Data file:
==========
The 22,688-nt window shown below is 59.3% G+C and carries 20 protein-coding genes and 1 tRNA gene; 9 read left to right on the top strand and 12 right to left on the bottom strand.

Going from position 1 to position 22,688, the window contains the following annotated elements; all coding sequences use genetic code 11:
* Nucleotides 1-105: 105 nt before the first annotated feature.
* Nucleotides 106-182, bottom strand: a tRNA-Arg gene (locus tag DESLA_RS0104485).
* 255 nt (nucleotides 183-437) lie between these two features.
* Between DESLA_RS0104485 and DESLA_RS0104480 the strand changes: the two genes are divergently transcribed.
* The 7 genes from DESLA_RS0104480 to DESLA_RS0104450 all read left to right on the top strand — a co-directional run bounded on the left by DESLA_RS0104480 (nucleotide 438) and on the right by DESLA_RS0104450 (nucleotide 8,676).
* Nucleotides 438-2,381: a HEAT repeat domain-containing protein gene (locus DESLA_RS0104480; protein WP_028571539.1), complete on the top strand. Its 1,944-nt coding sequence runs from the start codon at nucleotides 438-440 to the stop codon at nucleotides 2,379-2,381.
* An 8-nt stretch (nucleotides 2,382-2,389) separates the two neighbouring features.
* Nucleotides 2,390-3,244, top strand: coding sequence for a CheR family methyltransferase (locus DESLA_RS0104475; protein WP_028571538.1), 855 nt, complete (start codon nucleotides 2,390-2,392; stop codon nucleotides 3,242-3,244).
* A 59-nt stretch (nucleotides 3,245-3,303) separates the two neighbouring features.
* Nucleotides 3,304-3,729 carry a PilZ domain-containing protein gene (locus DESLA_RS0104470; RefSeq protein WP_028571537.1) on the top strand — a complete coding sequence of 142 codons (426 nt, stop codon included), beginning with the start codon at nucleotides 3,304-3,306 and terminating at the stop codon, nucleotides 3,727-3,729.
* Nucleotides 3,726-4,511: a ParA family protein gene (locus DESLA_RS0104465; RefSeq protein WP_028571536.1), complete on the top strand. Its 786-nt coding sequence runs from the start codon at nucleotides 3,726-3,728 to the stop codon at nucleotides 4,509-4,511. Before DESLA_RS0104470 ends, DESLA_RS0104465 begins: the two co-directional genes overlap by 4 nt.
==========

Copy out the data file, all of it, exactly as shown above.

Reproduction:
The 22,688-nt window shown below is 59.3% G+C and carries 20 protein-coding genes and 1 tRNA gene; 9 read left to right on the top strand and 12 right to left on the bottom strand.

Going from position 1 to position 22,688, the window contains the following annotated elements; all coding sequences use genetic code 11:
* Nucleotides 1-105: 105 nt before the first annotated feature.
* Nucleotides 106-182, bottom strand: a tRNA-Arg gene (locus tag DESLA_RS0104485).
* 255 nt (nucleotides 183-437) lie between these two features.
* Between DESLA_RS0104485 and DESLA_RS0104480 the strand changes: the two genes are divergently transcribed.
* The 7 genes from DESLA_RS0104480 to DESLA_RS0104450 all read left to right on the top strand — a co-directional run bounded on the left by DESLA_RS0104480 (nucleotide 438) and on the right by DESLA_RS0104450 (nucleotide 8,676).
* Nucleotides 438-2,381: a HEAT repeat domain-containing protein gene (locus DESLA_RS0104480; protein WP_028571539.1), complete on the top strand. Its 1,944-nt coding sequence runs from the start codon at nucleotides 438-440 to the stop codon at nucleotides 2,379-2,381.
* An 8-nt stretch (nucleotides 2,382-2,389) separates the two neighbouring features.
* Nucleotides 2,390-3,244, top strand: coding sequence for a CheR family methyltransferase (locus DESLA_RS0104475; protein WP_028571538.1), 855 nt, complete (start codon nucleotides 2,390-2,392; stop codon nucleotides 3,242-3,244).
* A 59-nt stretch (nucleotides 3,245-3,303) separates the two neighbouring features.
* Nucleotides 3,304-3,729 carry a PilZ domain-containing protein gene (locus DESLA_RS0104470; RefSeq protein WP_028571537.1) on the top strand — a complete coding sequence of 142 codons (426 nt, stop codon included), beginning with the start codon at nucleotides 3,304-3,306 and terminating at the stop codon, nucleotides 3,727-3,729.
* Nucleotides 3,726-4,511: a ParA family protein gene (locus DESLA_RS0104465; RefSeq protein WP_028571536.1), complete on the top strand. Its 786-nt coding sequence runs from the start codon at nucleotides 3,726-3,728 to the stop codon at nucleotides 4,509-4,511. Before DESLA_RS0104470 ends, DESLA_RS0104465 begins: the two co-directional genes overlap by 4 nt.